The sacrificial system was the preeminent form of religious activity in the Old Testament. It occurred at the Temple under the close supervision of priests and Levites. The three questions involve an escalation of sacrifice, culminating in child sacrifice —which the Bible actually condemns (Leviticus 18:21; 20:2, 4). When religious activity becomes an end in itself, it always becomes extreme.

But notice that the implied answer to all three questions is “No!” God’s will is not more sacrifice, not more religious activity.

Why? For two reasons: First, religious activity that doesn’t result in moral transformation is worthless. In Hosea 6:6, Micah’s contemporary says this on God’s behalf, “For I desire mercy, not sacrifice, and acknowledgment of God rather than burnt offerings.” Jesus says the same thing in Matthew 9:13.

Second, Christ has offered a once-for-all sacrifice for sins. Hebrews 10:14 says, “For by one sacrifice he has made perfect forever those who are being made holy.” If Christ’s sacrifice accomplishes God’s plan, we don’t need to continue offering sacrifices, for that implies Christ hasn’t done His job.

In a lifetime of involvement with church, I’ve come across people who seem to think that they’ll experience the wonderfulness God has planned for them as long as they do all the religious things: read their Bible and pray daily, attend church weekly, tithe regularly, put a Jesus bumper sticker on their car, or whatever.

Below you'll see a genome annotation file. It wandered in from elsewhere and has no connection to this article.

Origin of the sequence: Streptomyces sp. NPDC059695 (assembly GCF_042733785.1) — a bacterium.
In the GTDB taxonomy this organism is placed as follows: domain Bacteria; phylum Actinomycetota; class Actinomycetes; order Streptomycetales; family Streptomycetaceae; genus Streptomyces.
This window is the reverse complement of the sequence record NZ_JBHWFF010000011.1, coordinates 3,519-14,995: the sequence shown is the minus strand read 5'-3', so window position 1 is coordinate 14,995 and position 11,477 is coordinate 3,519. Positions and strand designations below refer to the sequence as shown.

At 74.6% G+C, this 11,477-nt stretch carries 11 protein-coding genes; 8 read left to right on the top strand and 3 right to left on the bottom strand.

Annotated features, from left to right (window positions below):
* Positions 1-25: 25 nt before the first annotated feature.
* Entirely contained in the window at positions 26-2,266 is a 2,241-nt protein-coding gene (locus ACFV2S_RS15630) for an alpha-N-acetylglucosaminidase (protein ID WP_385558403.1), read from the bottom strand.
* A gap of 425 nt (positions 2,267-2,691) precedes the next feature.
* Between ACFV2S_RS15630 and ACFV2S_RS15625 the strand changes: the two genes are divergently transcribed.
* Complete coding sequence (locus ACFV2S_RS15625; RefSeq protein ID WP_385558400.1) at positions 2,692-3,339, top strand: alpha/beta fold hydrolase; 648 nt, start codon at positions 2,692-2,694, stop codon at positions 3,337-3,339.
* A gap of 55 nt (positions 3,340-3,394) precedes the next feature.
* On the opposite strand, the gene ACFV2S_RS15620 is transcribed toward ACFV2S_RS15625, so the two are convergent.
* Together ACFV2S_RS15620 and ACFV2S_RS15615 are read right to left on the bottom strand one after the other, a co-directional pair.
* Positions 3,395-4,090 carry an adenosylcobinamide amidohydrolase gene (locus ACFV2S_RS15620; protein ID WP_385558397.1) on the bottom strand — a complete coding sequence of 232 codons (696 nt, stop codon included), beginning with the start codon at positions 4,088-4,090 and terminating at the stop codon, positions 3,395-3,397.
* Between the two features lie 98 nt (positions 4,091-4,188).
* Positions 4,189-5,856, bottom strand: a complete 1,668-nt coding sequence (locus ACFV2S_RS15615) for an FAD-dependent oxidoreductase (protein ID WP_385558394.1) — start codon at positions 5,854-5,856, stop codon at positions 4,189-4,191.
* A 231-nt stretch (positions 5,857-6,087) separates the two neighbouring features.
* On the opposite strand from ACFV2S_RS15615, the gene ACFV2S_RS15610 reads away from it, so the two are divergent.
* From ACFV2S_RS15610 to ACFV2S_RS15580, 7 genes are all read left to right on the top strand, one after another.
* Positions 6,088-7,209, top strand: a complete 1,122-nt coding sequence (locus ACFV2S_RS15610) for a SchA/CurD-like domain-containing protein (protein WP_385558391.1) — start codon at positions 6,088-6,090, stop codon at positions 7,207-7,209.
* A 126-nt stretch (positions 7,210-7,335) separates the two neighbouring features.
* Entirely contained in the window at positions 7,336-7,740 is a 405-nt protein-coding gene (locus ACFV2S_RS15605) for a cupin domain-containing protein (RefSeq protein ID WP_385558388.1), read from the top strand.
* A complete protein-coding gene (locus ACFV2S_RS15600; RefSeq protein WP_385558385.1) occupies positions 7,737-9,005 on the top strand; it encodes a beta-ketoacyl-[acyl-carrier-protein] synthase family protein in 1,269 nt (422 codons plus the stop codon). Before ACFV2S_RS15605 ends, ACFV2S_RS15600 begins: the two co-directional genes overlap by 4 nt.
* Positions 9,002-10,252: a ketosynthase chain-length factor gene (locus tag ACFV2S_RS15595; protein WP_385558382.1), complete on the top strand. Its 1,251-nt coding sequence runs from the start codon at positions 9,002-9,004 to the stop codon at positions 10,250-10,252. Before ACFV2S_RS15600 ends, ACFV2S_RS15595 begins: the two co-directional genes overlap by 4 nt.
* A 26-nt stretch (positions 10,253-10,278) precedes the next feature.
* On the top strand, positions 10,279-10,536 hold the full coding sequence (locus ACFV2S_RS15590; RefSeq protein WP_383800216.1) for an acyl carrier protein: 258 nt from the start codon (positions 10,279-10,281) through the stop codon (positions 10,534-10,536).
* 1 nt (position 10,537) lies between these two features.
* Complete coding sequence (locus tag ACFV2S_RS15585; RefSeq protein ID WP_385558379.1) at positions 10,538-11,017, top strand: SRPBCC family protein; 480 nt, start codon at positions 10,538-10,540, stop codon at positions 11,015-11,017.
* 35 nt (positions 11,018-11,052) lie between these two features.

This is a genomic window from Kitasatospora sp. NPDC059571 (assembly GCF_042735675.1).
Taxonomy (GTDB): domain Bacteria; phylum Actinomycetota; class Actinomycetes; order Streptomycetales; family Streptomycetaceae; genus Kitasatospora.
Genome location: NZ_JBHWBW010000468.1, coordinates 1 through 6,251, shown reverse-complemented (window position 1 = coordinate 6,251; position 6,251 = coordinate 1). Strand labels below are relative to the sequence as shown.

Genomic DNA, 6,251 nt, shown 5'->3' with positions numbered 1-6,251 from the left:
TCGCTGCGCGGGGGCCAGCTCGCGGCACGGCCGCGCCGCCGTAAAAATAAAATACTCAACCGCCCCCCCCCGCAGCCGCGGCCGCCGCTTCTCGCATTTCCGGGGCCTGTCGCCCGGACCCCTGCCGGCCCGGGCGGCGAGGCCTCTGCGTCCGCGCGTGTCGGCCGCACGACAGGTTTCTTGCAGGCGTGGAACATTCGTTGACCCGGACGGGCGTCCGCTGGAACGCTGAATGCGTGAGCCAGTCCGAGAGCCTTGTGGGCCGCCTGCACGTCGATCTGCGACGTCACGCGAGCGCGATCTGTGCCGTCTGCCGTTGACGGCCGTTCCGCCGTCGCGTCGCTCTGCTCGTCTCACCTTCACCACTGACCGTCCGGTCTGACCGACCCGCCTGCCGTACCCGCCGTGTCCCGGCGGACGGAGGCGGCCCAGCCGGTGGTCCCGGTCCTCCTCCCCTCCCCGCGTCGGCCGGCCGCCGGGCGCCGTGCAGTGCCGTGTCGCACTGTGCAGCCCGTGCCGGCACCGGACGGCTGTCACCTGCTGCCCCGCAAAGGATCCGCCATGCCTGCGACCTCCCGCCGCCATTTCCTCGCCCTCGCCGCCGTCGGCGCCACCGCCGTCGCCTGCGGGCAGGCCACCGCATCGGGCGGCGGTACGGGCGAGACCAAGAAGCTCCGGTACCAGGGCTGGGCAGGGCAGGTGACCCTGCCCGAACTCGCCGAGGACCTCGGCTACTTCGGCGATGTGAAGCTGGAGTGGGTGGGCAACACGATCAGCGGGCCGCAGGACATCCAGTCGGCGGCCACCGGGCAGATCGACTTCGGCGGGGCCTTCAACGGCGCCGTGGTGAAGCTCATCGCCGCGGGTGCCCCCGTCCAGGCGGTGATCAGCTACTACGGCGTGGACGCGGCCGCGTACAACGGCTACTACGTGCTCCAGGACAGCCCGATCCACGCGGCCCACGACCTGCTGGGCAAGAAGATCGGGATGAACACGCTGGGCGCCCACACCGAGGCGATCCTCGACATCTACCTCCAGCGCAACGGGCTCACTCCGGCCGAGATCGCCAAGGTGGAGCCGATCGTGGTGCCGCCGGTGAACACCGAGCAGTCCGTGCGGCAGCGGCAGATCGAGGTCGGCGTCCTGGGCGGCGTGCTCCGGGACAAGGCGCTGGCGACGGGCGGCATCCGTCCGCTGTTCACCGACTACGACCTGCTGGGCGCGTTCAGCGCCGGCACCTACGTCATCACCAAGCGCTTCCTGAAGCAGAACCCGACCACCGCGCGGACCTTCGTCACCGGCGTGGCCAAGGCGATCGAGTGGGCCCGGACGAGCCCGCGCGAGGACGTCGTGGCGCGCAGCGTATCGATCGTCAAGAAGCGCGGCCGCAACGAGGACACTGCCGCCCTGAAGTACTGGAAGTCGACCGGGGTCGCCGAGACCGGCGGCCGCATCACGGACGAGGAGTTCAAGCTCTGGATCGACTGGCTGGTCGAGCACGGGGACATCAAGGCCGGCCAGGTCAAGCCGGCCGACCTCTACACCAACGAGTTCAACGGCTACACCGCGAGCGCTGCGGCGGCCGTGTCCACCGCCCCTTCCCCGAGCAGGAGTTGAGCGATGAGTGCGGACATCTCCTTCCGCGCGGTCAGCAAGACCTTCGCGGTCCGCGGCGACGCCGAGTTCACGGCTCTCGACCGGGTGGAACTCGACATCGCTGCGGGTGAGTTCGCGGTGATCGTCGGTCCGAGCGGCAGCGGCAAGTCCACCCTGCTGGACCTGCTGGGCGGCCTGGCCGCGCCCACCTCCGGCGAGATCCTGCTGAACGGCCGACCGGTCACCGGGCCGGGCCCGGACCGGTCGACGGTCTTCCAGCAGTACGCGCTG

Such things can be useful as a means to an end, but they’re not the end themselves. And if they don’t result in “Christ in you, the hope of glory” (Colossians 1:27), they’re worthless, and you might as well stop doing them.

So, God’s will is known, and it is not religious activity as an end in itself. What is it, then?

Doing the Right Thing

Micah 6:8 reveals God’s will, and the first item on the list is “act justly.”

Justice means more than not harming someone. You don’t have to do anything at all to not harm someone. That’s passivity, not justice.

I like this note on Amos 5:7 from the ESV Study Bible as an explanation of biblical justice:

Justice (Hb. mishpat) is much more than legal equity; it refers to the entire scope of God’s government of his world. Thus, to “do justice” involves, on the part of government, a fair and just use of power and proper functioning of a fair judicial system, especially to protect the weak from the strong. On the part of individuals, “justice” involves honest and fair business dealings and faithfulness to keep one’s word, as well as not taking advantage of the poor or those with less power or protection.

In other words, justice means being proactive, taking responsibility to do the right thing.

Years ago, I preached a sermon on helping the poor, and can I say — as a preacher — that I knocked it out of the park? I held people in rapt attention, I received good feedback from the audience, and everyone left talking about what I’d said.

And then a homeless twenty-something came up afterward and said he needed a place to stay. Now, although I lived in town, I was a guest preacher at that church. I had a birthday party to attend with my then girlfriend. And the church’s pastors had quickly left to go to the same party. It was just me, the youth, and the janitor who was waiting for us to leave so he could lock up.

It’s easy to preach the right thing, but harder to do it. God wants the doing more than the preaching, however. So, I took the homeless guy to the party (Go ahead, invite me to yours!), let him sleep on my couch that night, and put him on a bus home the next morning.

I didn’t have to pray about finding God’s will in that situation. I just had to do the right thing in front of me. That’s always God’s will.